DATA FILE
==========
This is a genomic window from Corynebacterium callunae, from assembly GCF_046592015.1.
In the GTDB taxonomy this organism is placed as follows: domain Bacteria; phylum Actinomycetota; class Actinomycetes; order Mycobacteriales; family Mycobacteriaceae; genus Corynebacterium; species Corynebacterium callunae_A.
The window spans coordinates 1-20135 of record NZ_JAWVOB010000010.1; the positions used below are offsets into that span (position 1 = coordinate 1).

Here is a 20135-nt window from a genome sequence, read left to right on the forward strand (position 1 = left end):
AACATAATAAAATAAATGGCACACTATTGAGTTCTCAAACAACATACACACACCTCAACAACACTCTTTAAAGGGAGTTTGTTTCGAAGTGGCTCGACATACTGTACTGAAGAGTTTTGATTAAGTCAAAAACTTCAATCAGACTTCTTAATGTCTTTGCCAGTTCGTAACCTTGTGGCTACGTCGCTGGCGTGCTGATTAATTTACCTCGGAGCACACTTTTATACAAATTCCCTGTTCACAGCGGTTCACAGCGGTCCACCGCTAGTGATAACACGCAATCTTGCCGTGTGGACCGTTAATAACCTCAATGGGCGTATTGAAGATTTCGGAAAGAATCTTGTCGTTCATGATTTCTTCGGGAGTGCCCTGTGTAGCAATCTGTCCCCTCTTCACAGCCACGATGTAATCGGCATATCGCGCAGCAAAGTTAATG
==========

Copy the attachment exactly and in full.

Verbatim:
This is a genomic window from Corynebacterium callunae, from assembly GCF_046592015.1.
In the GTDB taxonomy this organism is placed as follows: domain Bacteria; phylum Actinomycetota; class Actinomycetes; order Mycobacteriales; family Mycobacteriaceae; genus Corynebacterium; species Corynebacterium callunae_A.
The window spans coordinates 1-20135 of record NZ_JAWVOB010000010.1; the positions used below are offsets into that span (position 1 = coordinate 1).

Here is a 20135-nt window from a genome sequence, read left to right on the forward strand (position 1 = left end):
AACATAATAAAATAAATGGCACACTATTGAGTTCTCAAACAACATACACACACCTCAACAACACTCTTTAAAGGGAGTTTGTTTCGAAGTGGCTCGACATACTGTACTGAAGAGTTTTGATTAAGTCAAAAACTTCAATCAGACTTCTTAATGTCTTTGCCAGTTCGTAACCTTGTGGCTACGTCGCTGGCGTGCTGATTAATTTACCTCGGAGCACACTTTTATACAAATTCCCTGTTCACAGCGGTTCACAGCGGTCCACCGCTAGTGATAACACGCAATCTTGCCGTGTGGACCGTTAATAACCTCAATGGGCGTATTGAAGATTTCGGAAAGAATCTTGTCGTTCATGATTTCTTCGGGAGTGCCCTGTGTAGCAATCTGTCCCCTCTTCACAGCCACGATGTAATCGGCATATCGCGCAGCAAAGTTAATG